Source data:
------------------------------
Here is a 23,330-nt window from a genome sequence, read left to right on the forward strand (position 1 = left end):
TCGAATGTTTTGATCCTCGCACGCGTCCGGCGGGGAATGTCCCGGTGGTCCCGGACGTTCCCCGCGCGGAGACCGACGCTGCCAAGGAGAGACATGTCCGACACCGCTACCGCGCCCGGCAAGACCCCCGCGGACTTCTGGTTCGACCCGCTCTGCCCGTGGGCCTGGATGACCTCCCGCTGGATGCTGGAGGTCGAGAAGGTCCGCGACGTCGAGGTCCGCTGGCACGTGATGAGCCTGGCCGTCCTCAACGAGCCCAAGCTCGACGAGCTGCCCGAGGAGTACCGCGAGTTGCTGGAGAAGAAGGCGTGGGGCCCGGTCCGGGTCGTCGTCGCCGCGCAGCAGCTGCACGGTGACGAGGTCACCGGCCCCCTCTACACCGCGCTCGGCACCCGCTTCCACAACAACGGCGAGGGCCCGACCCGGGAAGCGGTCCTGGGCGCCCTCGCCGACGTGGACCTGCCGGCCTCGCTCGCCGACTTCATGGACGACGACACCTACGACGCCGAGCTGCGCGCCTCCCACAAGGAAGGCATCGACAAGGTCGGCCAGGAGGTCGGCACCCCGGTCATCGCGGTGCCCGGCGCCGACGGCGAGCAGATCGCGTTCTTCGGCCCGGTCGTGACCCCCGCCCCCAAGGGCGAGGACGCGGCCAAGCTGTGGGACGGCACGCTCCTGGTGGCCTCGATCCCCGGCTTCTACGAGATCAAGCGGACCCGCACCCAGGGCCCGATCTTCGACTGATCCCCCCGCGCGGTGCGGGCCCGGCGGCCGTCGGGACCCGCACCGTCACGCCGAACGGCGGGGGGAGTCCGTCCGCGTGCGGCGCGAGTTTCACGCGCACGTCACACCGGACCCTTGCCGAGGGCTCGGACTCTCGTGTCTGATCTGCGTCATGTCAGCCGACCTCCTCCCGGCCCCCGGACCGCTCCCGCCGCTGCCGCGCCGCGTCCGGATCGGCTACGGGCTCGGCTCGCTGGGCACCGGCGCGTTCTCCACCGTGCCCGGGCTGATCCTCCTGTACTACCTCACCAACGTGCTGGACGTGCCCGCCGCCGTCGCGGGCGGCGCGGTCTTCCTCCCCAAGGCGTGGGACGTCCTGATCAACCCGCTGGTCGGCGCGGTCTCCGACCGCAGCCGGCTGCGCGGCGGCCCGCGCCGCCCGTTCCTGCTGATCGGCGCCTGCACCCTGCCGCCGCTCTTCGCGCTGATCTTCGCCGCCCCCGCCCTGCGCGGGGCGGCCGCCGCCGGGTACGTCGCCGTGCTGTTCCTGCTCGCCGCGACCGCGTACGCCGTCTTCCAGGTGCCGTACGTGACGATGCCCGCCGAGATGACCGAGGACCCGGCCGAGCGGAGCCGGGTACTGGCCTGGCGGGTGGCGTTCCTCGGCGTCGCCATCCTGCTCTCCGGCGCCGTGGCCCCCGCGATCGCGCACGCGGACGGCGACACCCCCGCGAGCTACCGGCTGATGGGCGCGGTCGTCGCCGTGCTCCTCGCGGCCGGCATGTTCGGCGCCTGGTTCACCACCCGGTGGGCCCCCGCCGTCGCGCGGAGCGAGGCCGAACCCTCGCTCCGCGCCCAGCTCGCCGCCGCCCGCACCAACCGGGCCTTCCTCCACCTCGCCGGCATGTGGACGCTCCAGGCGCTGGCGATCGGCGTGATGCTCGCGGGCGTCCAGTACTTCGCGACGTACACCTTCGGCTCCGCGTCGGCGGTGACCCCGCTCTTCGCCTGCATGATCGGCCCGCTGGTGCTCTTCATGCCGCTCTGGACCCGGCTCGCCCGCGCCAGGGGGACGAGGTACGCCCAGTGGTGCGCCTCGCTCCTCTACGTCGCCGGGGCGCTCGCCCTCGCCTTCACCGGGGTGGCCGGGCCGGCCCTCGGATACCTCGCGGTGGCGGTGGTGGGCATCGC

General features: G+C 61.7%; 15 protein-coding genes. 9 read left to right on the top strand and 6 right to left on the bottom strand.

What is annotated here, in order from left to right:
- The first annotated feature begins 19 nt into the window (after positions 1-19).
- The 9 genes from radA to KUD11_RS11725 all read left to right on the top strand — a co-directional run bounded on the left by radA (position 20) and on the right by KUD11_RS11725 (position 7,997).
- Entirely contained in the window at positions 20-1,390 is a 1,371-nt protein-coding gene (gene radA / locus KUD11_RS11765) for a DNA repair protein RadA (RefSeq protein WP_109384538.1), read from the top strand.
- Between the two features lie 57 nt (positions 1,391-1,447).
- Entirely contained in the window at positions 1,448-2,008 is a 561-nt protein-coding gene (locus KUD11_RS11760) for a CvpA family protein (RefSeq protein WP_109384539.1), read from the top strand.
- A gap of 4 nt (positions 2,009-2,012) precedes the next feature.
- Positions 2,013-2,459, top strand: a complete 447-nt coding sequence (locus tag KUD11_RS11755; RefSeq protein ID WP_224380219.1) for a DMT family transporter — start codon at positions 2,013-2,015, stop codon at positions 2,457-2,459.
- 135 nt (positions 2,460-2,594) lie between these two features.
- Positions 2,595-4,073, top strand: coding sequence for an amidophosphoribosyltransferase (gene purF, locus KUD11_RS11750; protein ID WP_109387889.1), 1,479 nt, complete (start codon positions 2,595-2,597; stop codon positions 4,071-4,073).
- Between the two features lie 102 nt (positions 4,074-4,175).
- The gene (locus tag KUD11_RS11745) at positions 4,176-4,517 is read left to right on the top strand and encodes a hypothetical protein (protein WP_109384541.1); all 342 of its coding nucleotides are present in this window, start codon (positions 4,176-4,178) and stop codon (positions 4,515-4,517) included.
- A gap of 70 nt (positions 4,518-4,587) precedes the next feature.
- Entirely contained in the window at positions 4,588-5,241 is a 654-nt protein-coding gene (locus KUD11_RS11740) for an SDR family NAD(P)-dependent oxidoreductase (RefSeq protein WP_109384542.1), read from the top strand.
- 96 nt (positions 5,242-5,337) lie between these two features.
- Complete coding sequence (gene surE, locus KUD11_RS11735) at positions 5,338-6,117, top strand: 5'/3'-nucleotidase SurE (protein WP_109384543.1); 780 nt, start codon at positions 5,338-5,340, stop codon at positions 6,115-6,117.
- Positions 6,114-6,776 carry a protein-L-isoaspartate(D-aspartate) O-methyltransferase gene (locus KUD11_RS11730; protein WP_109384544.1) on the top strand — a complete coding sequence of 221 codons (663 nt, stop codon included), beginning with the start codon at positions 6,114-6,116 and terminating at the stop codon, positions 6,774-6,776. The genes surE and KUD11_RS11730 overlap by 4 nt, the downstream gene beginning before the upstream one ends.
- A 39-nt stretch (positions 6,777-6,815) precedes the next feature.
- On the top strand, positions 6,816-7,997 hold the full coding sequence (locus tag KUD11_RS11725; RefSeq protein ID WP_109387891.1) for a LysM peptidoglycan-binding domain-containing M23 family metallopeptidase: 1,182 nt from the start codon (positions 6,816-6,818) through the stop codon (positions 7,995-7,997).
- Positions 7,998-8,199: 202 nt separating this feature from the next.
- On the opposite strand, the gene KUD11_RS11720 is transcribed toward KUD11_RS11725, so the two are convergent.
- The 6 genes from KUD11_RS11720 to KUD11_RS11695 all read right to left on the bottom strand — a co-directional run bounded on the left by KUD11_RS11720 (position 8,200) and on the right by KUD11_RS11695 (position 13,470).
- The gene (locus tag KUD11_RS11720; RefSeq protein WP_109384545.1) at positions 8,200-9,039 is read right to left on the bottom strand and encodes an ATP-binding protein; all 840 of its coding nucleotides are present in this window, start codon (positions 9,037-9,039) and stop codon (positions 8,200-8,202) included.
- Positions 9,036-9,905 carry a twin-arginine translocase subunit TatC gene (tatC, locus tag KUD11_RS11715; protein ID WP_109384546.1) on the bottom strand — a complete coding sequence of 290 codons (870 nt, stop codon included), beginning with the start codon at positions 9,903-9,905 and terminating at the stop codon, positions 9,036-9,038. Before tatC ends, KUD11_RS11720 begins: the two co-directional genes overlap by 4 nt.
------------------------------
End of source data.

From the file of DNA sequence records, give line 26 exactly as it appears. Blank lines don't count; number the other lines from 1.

- The gene (locus tag KUD11_RS11720; RefSeq protein WP_109384545.1) at positions 8,200-9,039 is read right to left on the bottom strand and encodes an ATP-binding protein; all 840 of its coding nucleotides are present in this window, start codon (positions 9,037-9,039) and stop codon (positions 8,200-8,202) included.